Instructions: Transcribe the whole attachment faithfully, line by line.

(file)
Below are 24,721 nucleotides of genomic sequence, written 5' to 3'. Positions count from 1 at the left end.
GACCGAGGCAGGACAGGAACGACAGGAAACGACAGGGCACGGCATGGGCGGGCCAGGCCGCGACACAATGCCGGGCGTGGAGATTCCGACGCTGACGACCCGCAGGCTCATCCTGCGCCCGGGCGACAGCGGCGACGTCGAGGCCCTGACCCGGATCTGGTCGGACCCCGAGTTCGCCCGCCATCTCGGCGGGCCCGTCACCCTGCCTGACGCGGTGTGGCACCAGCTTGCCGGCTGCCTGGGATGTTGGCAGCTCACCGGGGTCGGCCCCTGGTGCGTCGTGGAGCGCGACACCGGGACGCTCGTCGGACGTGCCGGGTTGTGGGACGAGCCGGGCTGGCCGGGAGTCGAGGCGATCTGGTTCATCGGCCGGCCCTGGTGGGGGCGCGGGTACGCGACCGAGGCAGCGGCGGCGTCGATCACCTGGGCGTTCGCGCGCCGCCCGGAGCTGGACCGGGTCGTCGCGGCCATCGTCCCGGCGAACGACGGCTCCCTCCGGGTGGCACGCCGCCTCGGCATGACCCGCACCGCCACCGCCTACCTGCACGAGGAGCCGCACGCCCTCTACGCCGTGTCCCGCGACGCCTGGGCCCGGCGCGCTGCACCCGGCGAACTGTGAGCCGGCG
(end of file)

Below are 24,721 nucleotides of genomic sequence, written 5' to 3'. Positions count from 1 at the left end.
GACCGAGGCAGGACAGGAACGACAGGAAACGACAGGGCACGGCATGGGCGGGCCAGGCCGCGACACAATGCCGGGCGTGGAGATTCCGACGCTGACGACCCGCAGGCTCATCCTGCGCCCGGGCGACAGCGGCGACGTCGAGGCCCTGACCCGGATCTGGTCGGACCCCGAGTTCGCCCGCCATCTCGGCGGGCCCGTCACCCTGCCTGACGCGGTGTGGCACCAGCTTGCCGGCTGCCTGGGATGTTGGCAGCTCACCGGGGTCGGCCCCTGGTGCGTCGTGGAGCGCGACACCGGGACGCTCGTCGGACGTGCCGGGTTGTGGGACGAGCCGGGCTGGCCGGGAGTCGAGGCGATCTGGTTCATCGGCCGGCCCTGGTGGGGGCGCGGGTACGCGACCGAGGCAGCGGCGGCGTCGATCACCTGGGCGTTCGCGCGCCGCCCGGAGCTGGACCGGGTCGTCGCGGCCATCGTCCCGGCGAACGACGGCTCCCTCCGGGTGGCACGCCGCCTCGGCATGACCCGCACCGCCACCGCCTACCTGCACGAGGAGCCGCACGCCCTCTACGCCGTGTCCCGCGACGCCTGGGCCCGGCGCGCTGCACCCGGCGAACTGTGAGCCGGCG